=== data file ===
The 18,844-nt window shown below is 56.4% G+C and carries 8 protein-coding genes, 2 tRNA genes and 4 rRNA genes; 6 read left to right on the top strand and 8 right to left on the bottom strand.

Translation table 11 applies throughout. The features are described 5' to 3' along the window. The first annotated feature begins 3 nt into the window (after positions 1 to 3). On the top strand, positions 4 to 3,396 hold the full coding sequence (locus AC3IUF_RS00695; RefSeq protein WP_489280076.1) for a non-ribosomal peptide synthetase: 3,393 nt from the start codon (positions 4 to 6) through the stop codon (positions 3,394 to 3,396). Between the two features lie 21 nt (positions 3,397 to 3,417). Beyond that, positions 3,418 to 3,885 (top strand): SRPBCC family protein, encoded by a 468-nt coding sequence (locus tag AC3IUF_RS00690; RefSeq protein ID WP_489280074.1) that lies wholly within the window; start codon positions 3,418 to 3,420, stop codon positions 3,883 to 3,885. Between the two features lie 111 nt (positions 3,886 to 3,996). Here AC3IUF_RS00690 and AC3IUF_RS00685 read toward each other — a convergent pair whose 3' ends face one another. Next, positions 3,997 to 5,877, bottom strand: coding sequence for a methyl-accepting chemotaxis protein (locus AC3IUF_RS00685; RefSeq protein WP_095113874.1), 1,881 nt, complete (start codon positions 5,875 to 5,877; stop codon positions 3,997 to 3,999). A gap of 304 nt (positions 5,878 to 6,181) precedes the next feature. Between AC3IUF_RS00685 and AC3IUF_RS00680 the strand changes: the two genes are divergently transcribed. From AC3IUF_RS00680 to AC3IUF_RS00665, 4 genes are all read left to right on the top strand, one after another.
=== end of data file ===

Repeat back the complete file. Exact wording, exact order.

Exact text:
The 18,844-nt window shown below is 56.4% G+C and carries 8 protein-coding genes, 2 tRNA genes and 4 rRNA genes; 6 read left to right on the top strand and 8 right to left on the bottom strand.

Translation table 11 applies throughout. The features are described 5' to 3' along the window. The first annotated feature begins 3 nt into the window (after positions 1 to 3). On the top strand, positions 4 to 3,396 hold the full coding sequence (locus AC3IUF_RS00695; RefSeq protein WP_489280076.1) for a non-ribosomal peptide synthetase: 3,393 nt from the start codon (positions 4 to 6) through the stop codon (positions 3,394 to 3,396). Between the two features lie 21 nt (positions 3,397 to 3,417). Beyond that, positions 3,418 to 3,885 (top strand): SRPBCC family protein, encoded by a 468-nt coding sequence (locus tag AC3IUF_RS00690; RefSeq protein ID WP_489280074.1) that lies wholly within the window; start codon positions 3,418 to 3,420, stop codon positions 3,883 to 3,885. Between the two features lie 111 nt (positions 3,886 to 3,996). Here AC3IUF_RS00690 and AC3IUF_RS00685 read toward each other — a convergent pair whose 3' ends face one another. Next, positions 3,997 to 5,877, bottom strand: coding sequence for a methyl-accepting chemotaxis protein (locus AC3IUF_RS00685; RefSeq protein WP_095113874.1), 1,881 nt, complete (start codon positions 5,875 to 5,877; stop codon positions 3,997 to 3,999). A gap of 304 nt (positions 5,878 to 6,181) precedes the next feature. Between AC3IUF_RS00685 and AC3IUF_RS00680 the strand changes: the two genes are divergently transcribed. From AC3IUF_RS00680 to AC3IUF_RS00665, 4 genes are all read left to right on the top strand, one after another.